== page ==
Tuesday, 25 February 2014

Testing an audio-based toy

It's baby Elvis' birthday soon, so I promised I'd make a personalised toy for him. I thought it would be a doddle, as we've already got all the component parts for a really cool "talking toy" from other projects, it'd just be a matter of sticking them together.

As it turns out, the 16F1825 mcu used to play 8-bit wav files is running at pretty much capacity, meaning there aren't enough cycles left to get a good/consistent analogue read in between grabbing chunks of audio off the sd card. It took a few hours to work this one out, so in the end, the original "alarm clock" SD-reading code has ended up butchered into a dedicated "serial in" audio file playing device, while a second PIC is used to take analogue readings to monitor when the resistance value across two terminals has changed (a brief description of this idea is here)

The end result is pretty encouraging - we've now got a general purpose audio playing circuit, to which you simply send a filename over UART/serial (in DOS 8.3 format) and it finds the file in the root of the (FAT16 formatted) SD card, and simply plays it.

So our secondary chip can spend as long as it likes taking analogue inputs, averaging them out, comparing to previous results and so on - and when it's decided the input value has changed noticeably, it simply generates the filename of a sound effect to play and sends it over serial.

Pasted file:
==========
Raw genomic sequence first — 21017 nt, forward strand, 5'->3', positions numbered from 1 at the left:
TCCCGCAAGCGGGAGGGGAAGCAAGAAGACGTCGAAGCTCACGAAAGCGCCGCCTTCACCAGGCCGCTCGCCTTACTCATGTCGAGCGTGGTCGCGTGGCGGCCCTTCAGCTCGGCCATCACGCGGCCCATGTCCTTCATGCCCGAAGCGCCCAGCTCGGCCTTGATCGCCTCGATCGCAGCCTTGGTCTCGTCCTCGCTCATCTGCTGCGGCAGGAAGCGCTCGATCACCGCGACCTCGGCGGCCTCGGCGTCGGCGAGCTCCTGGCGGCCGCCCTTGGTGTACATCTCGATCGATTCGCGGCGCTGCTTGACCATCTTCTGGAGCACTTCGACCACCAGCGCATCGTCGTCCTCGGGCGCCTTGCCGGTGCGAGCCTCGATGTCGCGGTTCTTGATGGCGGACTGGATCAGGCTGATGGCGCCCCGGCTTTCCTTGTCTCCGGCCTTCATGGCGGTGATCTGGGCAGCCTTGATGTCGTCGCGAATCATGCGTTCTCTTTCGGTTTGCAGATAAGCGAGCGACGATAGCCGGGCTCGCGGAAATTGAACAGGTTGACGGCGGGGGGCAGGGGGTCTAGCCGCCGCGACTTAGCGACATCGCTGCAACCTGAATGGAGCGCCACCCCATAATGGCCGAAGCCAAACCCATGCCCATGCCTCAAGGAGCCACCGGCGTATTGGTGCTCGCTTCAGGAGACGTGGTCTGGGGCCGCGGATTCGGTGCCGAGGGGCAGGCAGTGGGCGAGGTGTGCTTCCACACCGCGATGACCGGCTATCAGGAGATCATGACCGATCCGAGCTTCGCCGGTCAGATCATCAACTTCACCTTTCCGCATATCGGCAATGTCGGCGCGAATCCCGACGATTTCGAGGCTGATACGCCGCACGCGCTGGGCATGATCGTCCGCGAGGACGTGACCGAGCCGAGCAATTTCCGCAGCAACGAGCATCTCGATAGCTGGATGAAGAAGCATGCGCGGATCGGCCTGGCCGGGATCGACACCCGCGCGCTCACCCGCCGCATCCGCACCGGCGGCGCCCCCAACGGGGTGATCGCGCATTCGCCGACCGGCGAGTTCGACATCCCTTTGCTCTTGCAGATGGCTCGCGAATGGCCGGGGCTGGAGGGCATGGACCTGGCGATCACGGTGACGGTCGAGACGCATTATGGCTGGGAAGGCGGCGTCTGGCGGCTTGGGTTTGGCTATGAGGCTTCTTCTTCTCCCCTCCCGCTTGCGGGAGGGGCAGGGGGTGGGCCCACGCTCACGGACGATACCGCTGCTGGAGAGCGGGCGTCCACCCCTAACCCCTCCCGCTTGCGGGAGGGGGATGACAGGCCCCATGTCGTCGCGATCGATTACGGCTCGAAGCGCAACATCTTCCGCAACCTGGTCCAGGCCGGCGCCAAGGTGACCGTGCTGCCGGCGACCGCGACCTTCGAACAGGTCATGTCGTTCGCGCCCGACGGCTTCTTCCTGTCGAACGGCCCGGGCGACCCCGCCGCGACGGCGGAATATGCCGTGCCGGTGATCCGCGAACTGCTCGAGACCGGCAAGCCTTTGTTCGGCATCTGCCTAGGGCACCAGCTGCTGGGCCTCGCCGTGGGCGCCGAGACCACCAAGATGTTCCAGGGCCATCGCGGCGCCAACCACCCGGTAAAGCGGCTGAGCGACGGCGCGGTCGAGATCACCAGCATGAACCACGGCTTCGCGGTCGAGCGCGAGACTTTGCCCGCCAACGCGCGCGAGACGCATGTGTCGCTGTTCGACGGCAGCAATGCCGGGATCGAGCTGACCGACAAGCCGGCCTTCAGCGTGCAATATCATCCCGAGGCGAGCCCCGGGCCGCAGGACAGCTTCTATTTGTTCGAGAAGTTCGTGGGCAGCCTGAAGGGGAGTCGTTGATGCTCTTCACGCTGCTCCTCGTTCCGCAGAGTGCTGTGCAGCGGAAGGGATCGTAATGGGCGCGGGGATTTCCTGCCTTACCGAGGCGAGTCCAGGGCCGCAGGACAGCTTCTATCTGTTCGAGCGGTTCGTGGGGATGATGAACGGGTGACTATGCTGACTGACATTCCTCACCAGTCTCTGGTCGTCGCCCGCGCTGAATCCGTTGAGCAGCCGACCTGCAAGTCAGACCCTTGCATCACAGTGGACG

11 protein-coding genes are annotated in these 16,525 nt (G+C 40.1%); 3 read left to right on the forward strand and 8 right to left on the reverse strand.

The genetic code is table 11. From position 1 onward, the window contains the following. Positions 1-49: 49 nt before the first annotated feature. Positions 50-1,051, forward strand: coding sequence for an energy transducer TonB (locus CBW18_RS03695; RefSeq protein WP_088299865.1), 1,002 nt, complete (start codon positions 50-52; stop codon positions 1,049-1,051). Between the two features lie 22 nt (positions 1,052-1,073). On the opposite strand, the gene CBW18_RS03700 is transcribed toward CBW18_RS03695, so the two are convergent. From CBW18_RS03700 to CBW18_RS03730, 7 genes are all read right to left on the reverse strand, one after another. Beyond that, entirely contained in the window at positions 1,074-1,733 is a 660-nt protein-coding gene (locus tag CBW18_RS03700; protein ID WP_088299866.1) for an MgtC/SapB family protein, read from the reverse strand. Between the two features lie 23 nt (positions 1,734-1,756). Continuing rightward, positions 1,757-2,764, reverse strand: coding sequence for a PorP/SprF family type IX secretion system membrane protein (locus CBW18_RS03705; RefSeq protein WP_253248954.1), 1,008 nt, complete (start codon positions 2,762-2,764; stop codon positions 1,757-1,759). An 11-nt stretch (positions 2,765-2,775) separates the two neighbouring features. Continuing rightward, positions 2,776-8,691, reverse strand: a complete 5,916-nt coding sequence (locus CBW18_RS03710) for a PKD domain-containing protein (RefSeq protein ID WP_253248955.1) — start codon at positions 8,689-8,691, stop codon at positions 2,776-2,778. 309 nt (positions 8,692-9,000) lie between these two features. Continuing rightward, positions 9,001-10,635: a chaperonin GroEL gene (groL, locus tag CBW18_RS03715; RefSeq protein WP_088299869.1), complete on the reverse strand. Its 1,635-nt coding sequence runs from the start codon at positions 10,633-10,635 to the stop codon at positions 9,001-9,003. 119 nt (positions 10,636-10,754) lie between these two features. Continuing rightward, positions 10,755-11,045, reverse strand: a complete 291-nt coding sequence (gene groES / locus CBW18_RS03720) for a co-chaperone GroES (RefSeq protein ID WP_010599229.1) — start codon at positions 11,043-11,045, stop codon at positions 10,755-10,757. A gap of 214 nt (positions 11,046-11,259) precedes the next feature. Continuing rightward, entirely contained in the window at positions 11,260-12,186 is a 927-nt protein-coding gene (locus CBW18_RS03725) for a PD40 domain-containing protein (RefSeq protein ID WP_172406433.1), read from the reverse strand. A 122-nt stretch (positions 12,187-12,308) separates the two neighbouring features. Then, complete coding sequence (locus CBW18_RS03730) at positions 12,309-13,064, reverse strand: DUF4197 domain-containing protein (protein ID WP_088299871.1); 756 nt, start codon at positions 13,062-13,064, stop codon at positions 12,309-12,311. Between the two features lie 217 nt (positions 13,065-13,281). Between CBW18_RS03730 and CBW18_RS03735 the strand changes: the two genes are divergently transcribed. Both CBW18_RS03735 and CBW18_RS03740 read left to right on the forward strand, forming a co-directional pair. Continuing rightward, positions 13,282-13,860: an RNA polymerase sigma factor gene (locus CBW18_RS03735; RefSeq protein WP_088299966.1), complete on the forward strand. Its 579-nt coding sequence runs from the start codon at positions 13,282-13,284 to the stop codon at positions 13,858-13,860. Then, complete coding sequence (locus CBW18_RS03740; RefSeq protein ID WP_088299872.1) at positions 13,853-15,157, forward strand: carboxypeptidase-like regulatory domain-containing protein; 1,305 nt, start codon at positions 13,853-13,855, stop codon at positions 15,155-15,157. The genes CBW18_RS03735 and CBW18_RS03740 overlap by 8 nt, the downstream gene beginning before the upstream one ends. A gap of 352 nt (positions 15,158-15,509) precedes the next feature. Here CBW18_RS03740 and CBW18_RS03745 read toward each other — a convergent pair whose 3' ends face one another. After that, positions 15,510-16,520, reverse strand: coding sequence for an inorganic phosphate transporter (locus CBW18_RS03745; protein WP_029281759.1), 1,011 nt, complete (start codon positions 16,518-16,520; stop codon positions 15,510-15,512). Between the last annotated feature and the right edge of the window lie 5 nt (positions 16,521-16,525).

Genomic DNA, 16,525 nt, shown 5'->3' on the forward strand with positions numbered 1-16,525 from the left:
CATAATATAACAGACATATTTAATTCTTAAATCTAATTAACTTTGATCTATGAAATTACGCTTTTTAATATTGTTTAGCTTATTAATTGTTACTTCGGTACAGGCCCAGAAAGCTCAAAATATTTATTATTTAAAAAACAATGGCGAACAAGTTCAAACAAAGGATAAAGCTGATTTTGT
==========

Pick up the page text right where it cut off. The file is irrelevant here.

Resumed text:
Because the audio playing PIC is using interrupts to keep the audio data arriving just in time, we can use a PORTB change interrupt to tell it to stop playing and listen to the incoming filename. Once a full filename has been received, the audio playing PIC simply opens the file on the SD card and starts to play the new audio sample.

Unfortunately for testing we had only two prepared audio files (the audio has to be turned into 8-bit, mono, 22khz, headerless, raw unsigned PCM data) so the demo sounds like a nasty, tinny, cracked church bell, and a mess of static (it's supposed to be a thunderstorm during the opening bars of NTrance's Set You Free).

Here's the breadboarded circuit on it's own custom PCB, with the two PIC microcontrollers side-by-side, ready to fit inside a nice plastic enclosure:

The "closed version" includes a micro USB socket so that pretty much any phone charger (I've tried it with both iPhone and Android chargers) can be used to provide the 5v power supply (which in turn is fed into an LV33CD 3.3V voltage regulator so the SD card doesn't get upset about running at too high a voltage).

Once the audio starts playing properly, it's not too bad!
Perhaps there's some kind of low-pass filter we can put on the speaker to get  rid of the PWM carrier signal....

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